Saloma Miller Furlong is author of the ex-Amish serial memoirs, Why I Left the Amish (2011) and Bonnet Strings: An Amish Woman’s Ties to Two Worlds (2014). She has also been featured on PBS American Experience documentaries, The Amish and The Amish: Shunned. Furlong’s debut memoir opens with a meditation on death in Amish society as she struggles to come to terms with her own father’s passing. Returning for the funeral stirs up memories of her childhood, troubled teenage years, and abuse. The complex interplay between age, class, gender, tradition, and her father’s mental illness serve as obstacles to her recovery. After years of being pushed to the margins of Amish society, the young woman hits rock bottom. Ultimately, however, she takes charge of her life and makes the impossible decision to put the Amish world behind her. Why I Left the Amish is an uncomfortable story, but – at the same time – one of empowerment. In this first segment of her interview, Furlong discusses the writing process as well as the healing power of both nature and human dialogue. Read more
Dust. The first thing he noticed was the hot, dry air and the dust creeping through the tiny slit between his mask and pali scarf. He felt dizzy, and he didn’t know where he was, almost like waking up after a long, deep dream. He stood still trying to calm his breath, but the heat remained unrelenting. It was dark where he was. He found himself under a shelter, a bridge of sorts with bright sunlight on both sides. He felt sweat running from his forehead along his mask down his nose and tasted the salty liquid on his lips. It dripped from his neck all the way down to his boots. A waterfall of sweat. He wanted to move, get out of this heat, out of his clothes, but something made him freeze. He looked down and noticed black boots, pants, a jacket, a protection vest, and gloves as he vanished into the shadows. Only then did he realize that he was not alone. Read more
A million years ago when I was a child, I was always fascinated by what could be. I think this was primarily because I was surrounded by what was. As a Native person, I was constantly made aware of our heritage, our culture, everything from the past that made us unique and special. Also I was conscious of the fact that – technologically speaking – we were at a bit of a disadvantage to those who showed up one day for dinner and never left. I remember the first time I saw television, played with a computer, watched Star Trek, and got an electric toothbrush. Darn clever those White people. Native people constantly wonder at the clever innovations and devices the dominant culture feels the need to create – everything from vibrators to nuclear bombs. Read more
If you missed the previous blog, then click here. Last week, we left off with Ira Wagler talking about the difficulty of writing Growing Up Amish. In the following video, he continues in the same vein with the tricky topics of guilt, reception of his book, and the challenge of finding the right title, just to name a few. Without further ado, the American Studies Blog now brings you Part II.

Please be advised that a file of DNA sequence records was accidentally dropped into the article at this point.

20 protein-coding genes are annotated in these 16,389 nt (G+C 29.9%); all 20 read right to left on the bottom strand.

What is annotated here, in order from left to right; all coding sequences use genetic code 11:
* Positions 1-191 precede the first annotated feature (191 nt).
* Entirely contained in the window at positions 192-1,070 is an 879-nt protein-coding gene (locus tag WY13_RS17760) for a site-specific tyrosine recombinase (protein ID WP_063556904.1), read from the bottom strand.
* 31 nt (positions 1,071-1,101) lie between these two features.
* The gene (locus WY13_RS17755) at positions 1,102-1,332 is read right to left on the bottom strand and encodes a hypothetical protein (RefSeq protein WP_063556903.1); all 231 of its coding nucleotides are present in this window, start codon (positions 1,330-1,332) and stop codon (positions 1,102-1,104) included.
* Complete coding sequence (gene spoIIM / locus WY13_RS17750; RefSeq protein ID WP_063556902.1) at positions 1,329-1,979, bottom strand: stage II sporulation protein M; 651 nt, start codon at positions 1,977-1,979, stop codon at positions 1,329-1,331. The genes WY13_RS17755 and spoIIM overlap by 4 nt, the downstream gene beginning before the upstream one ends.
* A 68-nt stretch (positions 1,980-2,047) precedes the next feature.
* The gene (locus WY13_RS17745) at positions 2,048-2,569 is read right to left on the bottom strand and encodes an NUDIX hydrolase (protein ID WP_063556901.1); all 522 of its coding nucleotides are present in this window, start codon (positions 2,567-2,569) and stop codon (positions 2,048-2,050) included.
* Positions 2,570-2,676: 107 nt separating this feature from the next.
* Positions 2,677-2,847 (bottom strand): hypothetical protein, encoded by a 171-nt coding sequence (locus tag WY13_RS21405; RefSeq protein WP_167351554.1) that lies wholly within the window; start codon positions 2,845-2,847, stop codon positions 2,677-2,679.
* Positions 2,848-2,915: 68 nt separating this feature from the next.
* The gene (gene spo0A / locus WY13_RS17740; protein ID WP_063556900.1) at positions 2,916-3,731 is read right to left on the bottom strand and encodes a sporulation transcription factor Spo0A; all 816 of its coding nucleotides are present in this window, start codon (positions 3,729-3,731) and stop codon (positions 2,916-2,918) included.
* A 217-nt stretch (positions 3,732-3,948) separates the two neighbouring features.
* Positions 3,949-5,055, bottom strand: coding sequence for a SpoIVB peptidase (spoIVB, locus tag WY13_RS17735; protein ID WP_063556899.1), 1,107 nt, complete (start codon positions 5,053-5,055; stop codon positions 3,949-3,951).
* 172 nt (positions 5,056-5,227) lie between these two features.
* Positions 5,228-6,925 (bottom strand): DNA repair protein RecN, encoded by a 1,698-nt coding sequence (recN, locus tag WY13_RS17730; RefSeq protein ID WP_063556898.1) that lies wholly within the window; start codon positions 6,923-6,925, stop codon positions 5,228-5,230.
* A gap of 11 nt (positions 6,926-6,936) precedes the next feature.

Still have questions? Then why not get a copy of Ira Wagler’s book, explore the leading website on Amish studies, or join the Amish scholars, professionals, and educators at the international conference, “Continuity and Change: 50 Years of Amish Society” hosted by the Young Center for Anabaptist and Pietist Studies at Elizabethtown College in Pennsylvania from June 9-11, 2016?
Questions. Questions. There are always questions, especially when dealing with the Old Order Amish. And questions there were – plenty of questions – following The New York Times best-selling author Ira Wagler’s talk at the Plain People Conference at Leuphana University. In fact, the Q&A ran slightly longer than his introductory remarks to Growing Up Amish. Of course, this really shouldn’t be surprising since Wagler has a unique way of connecting with his audience, an audience on this particular sweltering evening made up of scholars, students, upper-secondary English teachers, and residents of Lüneburg. Reflecting the diversity of that delightful audience, the questions dealt with everything from trauma to the Pennsylvania Dutch. So, if you are Ira Wagler’s fan, an avid American Studies Blog reader, or a student trying to pep up your presentation on the Amish, you can be sure to find ample food for thought.
Wishing for more? Then tune in next week for Part II.
By Maryann Henck, Maria Moss, and Sabrina Völz
When lê thi diem thúy (pronounced “twee”) visited Leuphana University this past May, not only did our students have the opportunity to attend her reading and talk, the three of us also had the pleasure of interviewing her. lê thi diem thúy is the author of the highly acclaimed novel, The Gangster We Are All Looking For, but primarily sees herself as a poet. If you’re looking for some creative inspiration to start off the new year, take a peek at the interview.
ASB: When did you first decide to become a writer?
thúy: It was never decided that I would become a writer. What I wanted, ever since I was a child and first learned to read, was to be with words. Reading was both a challenge and a consolation, stories were worlds I could enter, and from a young age I understood that words somehow summoned worlds. At first I only wanted to be transported as a reader. Perhaps I became a writer when I realized that I, too, carried worlds within myself, and words were the key to unlock those worlds and release people, places, moments, questions, desires. Read more